33. Chuang HY, Kuo CH, Chiu YW, Ho CK, Chen CJ, Wu TN (2007) A case-control study on the relationship of hearing function and blood concentrations of lead, manganese, arsenic, and selenium. Sci Total Environ 387, 79–85. [PubMed]
34. Lee JW, Lee CK, Moon CS, Choi IJ, Lee KJ, Yi SM, Jang BK, Yoon BJ, Kim DS, Peak D, Sul D, Oh E, Im H, Kang HS, Kim J, Lee JT, Kim K, Park KL, Ahn R, Park SH, Kim SC, Park CH, Lee JH (2012) Korea National Survey for Environmental Pollutants in the Human Body 2008: heavy metals in the blood or urine of the Korean population. Int J Hyg Environ Health 215, 449–57. [PubMed]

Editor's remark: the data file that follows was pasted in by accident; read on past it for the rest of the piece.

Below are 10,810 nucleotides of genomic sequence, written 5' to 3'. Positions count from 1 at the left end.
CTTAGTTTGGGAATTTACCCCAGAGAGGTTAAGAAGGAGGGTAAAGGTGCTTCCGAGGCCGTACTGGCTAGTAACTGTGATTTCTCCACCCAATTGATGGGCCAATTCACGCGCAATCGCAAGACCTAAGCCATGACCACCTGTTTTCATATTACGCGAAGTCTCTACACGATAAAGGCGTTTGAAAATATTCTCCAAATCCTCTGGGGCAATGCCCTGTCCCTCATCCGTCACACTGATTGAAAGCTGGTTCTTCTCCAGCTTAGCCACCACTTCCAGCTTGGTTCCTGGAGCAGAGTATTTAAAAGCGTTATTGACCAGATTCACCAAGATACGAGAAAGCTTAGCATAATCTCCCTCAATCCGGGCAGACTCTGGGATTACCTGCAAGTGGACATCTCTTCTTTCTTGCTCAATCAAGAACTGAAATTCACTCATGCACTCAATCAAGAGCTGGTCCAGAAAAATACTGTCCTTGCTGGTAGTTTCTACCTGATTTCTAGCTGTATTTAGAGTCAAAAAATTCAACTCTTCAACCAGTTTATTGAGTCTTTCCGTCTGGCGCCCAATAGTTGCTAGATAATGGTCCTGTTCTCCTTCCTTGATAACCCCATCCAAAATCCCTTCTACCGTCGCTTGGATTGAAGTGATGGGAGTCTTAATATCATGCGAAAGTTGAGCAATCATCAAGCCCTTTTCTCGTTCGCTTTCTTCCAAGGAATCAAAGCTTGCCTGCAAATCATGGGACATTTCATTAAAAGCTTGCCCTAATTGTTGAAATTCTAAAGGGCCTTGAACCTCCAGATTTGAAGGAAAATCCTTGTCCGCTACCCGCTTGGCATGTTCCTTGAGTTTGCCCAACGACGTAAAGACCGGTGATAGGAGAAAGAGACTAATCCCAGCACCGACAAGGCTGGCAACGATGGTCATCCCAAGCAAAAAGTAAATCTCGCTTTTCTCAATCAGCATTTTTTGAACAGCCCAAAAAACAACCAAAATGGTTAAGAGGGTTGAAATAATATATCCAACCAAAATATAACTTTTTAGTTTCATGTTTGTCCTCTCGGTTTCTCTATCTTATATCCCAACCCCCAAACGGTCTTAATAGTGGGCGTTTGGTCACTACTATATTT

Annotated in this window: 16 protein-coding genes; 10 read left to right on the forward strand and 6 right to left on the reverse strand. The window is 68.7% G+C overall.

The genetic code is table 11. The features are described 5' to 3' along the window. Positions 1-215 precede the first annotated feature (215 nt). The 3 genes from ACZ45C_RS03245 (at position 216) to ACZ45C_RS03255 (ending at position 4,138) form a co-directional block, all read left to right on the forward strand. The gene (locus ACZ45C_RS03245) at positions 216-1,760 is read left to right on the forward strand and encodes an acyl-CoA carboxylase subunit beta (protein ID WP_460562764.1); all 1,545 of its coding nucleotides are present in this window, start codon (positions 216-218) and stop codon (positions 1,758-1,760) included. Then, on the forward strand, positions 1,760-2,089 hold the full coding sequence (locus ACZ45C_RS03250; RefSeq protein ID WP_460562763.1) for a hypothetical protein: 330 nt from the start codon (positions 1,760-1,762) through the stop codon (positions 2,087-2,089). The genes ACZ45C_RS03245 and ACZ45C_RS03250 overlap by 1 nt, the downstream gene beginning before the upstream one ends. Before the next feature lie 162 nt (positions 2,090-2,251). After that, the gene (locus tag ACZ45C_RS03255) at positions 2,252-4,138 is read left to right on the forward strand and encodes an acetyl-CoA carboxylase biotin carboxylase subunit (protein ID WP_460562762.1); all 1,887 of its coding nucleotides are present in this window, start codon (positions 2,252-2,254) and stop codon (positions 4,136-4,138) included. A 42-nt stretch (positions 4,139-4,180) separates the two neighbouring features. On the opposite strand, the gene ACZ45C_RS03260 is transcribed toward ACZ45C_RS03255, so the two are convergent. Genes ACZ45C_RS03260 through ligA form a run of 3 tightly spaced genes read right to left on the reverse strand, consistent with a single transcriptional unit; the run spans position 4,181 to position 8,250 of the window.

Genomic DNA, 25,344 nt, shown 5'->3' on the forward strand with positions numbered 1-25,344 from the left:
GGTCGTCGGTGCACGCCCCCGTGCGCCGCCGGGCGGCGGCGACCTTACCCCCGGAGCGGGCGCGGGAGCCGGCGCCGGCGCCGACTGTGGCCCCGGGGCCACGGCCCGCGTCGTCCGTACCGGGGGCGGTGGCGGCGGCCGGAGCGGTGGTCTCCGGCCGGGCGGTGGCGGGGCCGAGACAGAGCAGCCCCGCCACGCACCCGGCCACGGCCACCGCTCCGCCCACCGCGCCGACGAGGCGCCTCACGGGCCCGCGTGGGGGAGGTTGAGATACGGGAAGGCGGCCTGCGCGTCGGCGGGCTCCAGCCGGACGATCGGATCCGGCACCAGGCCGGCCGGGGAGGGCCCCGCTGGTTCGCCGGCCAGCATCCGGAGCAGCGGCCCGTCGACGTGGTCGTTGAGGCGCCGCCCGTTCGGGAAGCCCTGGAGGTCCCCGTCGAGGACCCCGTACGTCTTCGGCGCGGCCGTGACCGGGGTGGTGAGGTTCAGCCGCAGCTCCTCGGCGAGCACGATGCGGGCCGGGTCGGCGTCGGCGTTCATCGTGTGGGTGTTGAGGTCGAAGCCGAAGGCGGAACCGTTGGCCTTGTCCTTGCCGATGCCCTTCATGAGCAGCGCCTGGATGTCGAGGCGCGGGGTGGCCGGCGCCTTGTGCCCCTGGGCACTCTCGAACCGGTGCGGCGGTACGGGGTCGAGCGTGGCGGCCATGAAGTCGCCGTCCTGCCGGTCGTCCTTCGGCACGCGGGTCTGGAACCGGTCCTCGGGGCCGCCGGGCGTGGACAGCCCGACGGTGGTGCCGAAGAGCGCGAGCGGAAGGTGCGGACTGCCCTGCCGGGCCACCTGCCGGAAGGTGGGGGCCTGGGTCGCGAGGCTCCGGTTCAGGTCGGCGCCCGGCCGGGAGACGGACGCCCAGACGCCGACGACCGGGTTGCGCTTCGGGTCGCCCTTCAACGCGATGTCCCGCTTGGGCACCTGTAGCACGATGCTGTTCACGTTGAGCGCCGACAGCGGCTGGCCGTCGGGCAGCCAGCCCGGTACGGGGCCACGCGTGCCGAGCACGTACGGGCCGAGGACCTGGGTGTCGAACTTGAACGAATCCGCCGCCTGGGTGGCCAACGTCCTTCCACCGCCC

35. Furumoto K, Inoue E, Nagao N, Hiyama E, Miwa N (1998) Age-dependent telomere shortening is slowed down by enrichment of intracellular vitamin C via suppression of oxidative stress. Life Sci 63, 935–48. [PubMed]
36. Huang J, Okuka M, McLean M, Keefe DL, Liu L (2010) Telomere susceptibility to cigarette smoke-induced oxidative damage and chromosomal instability of mouse embryos in vitro. Free Radic Biol Med 48, 1663–76. [PubMed]
37. Elis A, Froom P, Ninio A, Cahana L, Lishner M (2001) Employee exposure to chromium and plasma lipid oxidation. Int J Occup Environ Health 7, 206–8. [PubMed]
38. Werfel U, Langen V, Eickhoff I, Schoonbrood J, Vahrenholz C, Brauksiepe A, Popp W, Norpoth K (1998) Elevated DNA single-strand breakage frequencies in lymphocytes of welders exposed to chromium and nickel. Carcinogenesis 19, 413–8. [PubMed]